“Mendoza Walking” is Richard Long’s First Exhibition in Argentina

This month Richard Long’s first exhibition in Argentina and first solo show in Latin America, is currently on view at the Faena Art Center (FAC) in Buenos Aires. “Mendoza Walking” is curated by FAC Director and Chief Curator, Ximena Caminos.

Long made his international reputation during the 1970s with sculptures made as the result of epic walks, sometimes lasting many days, to remote parts of the world. This exhibition follows his 17-day journey, on foot, through the Tupungato and Cordón del Plata in the Andes mountains of Mendoza Argentina. Long created two site-specific works inspired by the topography and nature of the country.

Argentina is important to Long and to the work. The artist first came to Argentina in the 70s, creating the Patagonia works, and returned in 2012, for the Mendoza walk. One of the two works for this exhibition uses woodchips, which he said represent the horses of Argentina. The second is comprised of smeared mud from the Paraná River, the second-longest river in South America. These works utilize materials native to the region and explore the relationship between art and nature, between human potential and environmental realities. He describes his process as a “meditative experience.”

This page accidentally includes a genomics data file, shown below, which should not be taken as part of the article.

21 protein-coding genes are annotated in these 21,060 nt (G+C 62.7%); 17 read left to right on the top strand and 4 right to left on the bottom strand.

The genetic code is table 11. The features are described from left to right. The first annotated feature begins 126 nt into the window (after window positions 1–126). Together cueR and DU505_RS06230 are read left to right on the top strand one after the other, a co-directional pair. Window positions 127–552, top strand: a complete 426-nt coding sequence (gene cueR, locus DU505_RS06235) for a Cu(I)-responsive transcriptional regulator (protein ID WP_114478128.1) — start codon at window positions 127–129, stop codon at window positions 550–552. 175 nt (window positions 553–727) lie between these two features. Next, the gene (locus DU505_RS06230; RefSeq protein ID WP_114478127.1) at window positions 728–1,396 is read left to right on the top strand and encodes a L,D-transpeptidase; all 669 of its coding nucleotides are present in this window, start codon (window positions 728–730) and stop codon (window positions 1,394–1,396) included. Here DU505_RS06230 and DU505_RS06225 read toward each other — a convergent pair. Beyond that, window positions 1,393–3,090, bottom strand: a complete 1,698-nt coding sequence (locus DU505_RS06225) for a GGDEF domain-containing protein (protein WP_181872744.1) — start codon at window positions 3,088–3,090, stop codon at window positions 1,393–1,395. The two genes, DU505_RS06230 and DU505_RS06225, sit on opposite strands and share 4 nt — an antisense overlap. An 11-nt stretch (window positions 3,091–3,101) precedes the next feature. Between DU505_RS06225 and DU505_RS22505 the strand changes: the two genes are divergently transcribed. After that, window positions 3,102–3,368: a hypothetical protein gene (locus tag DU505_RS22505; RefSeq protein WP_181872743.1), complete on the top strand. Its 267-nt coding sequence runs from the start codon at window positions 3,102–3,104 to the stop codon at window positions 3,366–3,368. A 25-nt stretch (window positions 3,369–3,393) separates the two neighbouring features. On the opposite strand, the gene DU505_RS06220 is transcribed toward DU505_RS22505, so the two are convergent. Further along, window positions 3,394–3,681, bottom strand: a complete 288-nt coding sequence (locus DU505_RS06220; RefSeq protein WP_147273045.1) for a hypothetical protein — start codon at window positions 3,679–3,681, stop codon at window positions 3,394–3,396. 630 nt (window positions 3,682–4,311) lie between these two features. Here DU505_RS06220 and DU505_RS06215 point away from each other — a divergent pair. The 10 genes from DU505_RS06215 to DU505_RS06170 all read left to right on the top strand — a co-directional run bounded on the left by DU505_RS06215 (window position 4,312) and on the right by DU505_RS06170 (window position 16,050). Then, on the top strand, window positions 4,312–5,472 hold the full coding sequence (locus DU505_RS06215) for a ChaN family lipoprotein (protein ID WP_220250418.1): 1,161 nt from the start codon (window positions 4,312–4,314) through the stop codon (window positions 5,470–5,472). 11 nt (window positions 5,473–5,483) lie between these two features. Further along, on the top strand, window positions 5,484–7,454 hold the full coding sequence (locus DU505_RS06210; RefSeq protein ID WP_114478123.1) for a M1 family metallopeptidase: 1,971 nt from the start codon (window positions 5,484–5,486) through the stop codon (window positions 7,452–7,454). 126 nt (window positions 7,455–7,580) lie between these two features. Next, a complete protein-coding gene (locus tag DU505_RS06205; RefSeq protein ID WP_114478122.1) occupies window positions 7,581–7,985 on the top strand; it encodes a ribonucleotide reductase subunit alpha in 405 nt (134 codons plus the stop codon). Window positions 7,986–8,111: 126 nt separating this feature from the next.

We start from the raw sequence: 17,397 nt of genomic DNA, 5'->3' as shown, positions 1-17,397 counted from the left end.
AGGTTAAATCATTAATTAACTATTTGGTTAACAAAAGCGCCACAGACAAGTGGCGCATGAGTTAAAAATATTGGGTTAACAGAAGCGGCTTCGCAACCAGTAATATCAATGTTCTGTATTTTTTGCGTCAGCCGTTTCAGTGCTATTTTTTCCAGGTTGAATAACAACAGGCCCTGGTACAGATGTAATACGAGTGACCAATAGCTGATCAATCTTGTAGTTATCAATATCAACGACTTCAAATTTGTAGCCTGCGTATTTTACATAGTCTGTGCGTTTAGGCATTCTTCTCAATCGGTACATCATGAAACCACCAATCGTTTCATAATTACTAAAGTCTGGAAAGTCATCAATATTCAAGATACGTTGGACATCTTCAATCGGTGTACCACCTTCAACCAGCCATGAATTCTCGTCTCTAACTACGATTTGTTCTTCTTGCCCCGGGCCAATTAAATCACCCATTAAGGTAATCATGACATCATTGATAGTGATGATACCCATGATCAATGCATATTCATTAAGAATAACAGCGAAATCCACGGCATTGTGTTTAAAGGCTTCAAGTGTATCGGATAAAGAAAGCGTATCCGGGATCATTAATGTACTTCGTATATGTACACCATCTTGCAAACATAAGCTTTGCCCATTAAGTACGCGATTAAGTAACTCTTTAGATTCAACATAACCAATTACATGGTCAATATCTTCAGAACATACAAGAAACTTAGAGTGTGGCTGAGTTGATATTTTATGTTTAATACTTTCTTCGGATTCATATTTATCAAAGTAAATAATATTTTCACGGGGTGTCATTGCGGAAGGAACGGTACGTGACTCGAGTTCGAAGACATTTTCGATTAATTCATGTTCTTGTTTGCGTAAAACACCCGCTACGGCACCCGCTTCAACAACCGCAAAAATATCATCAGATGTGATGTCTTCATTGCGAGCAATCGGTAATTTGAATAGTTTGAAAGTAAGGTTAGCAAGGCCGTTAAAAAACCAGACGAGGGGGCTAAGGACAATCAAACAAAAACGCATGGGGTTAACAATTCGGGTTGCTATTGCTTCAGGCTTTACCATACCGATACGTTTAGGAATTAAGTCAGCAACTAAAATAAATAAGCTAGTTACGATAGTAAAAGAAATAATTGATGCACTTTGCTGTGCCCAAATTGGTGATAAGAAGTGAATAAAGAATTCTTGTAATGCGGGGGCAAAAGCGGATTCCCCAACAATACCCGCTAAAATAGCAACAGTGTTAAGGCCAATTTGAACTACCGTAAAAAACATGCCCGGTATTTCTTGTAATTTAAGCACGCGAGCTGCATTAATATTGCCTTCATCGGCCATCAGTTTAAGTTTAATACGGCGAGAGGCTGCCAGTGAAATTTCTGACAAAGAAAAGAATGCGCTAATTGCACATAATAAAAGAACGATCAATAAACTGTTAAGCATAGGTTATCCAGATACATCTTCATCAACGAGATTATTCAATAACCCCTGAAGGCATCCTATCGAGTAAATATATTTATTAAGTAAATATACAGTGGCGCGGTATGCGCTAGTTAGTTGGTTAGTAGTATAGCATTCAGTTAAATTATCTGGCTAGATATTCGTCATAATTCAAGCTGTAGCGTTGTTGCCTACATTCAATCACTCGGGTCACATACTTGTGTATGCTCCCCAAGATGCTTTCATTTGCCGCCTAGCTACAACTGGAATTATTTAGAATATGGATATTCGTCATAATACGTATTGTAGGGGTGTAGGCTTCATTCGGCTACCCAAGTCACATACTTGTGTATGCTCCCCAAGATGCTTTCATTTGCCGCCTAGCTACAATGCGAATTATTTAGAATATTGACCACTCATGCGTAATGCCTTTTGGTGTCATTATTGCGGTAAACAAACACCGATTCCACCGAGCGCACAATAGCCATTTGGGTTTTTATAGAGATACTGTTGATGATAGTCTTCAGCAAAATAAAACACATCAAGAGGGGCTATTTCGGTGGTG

In a press conference days before the exhibition opening, Long fielded questions from local and international reporters. Unusual for Long, who does not typically discuss his work in public, he offered a rare glimpse into his practice. 

When asked about similarities between the spiral shapes, which have become synonymous with both his and the work of Robert Smithson, he acknowledged the spiral being reminiscent of Smithson’s. Going on to say, “Smithson is a good friend of mine, he was older than me when we met and he visited me in my home, I also visited him in his home. It’s true, we probably started making spirals around the same time, but the spiral doesn’t belong to Smithson anymore than it belongs to me. These are archetypal human forms, they belong to everyone.”

The exhibition is currently on view through July 28 in the historic Los Molinos Room of the FAC’s landmark building. The accompanying exhibition catalog includes an essay by Angela Westwater, co-founder of Sperone Westwater, New York, which since its founding in 1975 has represented the artist. 

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